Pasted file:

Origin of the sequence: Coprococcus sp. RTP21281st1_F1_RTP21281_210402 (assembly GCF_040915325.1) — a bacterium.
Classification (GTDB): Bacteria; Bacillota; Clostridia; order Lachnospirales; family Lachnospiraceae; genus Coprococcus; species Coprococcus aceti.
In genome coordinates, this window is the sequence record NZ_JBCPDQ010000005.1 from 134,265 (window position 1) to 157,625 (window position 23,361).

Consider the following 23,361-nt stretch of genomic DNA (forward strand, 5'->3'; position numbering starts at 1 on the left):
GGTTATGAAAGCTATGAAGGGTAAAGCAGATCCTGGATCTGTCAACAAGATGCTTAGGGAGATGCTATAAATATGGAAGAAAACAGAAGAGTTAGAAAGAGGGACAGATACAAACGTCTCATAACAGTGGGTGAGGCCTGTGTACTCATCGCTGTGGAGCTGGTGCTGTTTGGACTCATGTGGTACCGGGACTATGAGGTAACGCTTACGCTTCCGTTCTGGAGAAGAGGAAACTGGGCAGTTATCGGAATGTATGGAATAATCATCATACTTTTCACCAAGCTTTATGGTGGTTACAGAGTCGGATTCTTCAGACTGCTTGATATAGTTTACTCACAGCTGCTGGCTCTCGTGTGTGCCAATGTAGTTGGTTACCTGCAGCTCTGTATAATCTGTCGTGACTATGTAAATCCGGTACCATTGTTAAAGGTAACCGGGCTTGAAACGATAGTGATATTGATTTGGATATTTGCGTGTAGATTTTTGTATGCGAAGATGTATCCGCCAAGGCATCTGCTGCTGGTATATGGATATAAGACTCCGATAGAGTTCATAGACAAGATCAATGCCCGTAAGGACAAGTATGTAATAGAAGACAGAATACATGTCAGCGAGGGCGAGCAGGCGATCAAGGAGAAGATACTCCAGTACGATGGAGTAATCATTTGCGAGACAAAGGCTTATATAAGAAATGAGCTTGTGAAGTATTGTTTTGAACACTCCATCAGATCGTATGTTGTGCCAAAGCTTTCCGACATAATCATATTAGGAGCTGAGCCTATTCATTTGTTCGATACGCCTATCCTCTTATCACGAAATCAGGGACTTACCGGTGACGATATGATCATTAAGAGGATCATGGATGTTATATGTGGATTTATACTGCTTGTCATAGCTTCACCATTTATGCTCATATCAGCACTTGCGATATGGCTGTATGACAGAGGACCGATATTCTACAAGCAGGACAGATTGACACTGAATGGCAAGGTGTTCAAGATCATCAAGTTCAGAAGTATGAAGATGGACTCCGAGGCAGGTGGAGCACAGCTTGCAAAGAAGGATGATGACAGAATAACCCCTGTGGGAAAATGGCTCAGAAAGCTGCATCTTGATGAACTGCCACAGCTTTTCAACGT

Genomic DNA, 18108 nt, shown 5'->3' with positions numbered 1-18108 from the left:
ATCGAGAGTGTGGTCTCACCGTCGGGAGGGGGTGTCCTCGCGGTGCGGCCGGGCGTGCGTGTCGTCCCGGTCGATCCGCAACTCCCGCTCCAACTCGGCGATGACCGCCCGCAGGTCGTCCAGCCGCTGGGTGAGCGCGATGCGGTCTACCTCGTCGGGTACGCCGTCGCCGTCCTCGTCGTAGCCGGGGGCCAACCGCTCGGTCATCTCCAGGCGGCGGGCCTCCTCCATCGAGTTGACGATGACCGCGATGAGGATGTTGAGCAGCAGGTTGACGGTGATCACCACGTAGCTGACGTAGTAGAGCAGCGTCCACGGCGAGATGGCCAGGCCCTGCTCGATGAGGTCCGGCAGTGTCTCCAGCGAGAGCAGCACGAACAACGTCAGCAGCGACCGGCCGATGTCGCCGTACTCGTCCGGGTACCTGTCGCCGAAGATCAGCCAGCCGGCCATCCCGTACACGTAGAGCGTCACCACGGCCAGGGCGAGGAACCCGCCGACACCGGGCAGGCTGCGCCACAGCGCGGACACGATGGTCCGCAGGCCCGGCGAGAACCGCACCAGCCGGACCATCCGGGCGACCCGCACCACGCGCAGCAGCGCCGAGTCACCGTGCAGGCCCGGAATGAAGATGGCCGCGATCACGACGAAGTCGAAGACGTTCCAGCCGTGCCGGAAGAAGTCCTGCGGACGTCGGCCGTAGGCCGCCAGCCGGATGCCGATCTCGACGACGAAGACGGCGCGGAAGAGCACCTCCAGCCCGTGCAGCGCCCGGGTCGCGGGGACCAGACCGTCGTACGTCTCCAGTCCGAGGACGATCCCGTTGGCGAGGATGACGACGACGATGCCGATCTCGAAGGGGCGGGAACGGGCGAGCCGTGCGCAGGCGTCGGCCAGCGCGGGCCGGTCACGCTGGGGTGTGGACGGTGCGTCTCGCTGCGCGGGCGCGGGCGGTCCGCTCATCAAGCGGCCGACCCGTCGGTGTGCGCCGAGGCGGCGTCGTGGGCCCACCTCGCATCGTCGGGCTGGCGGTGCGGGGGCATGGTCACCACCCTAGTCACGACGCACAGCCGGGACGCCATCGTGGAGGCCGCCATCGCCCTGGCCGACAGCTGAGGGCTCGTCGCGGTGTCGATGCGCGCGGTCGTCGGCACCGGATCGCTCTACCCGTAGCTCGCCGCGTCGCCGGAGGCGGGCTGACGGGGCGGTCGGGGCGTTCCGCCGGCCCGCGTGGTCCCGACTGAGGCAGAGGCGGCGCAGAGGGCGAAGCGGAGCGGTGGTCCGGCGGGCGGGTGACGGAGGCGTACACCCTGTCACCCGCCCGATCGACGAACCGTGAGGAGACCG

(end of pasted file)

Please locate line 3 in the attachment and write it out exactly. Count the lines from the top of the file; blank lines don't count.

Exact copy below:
In genome coordinates, this window is the sequence record NZ_JBCPDQ010000005.1 from 134,265 (window position 1) to 157,625 (window position 23,361).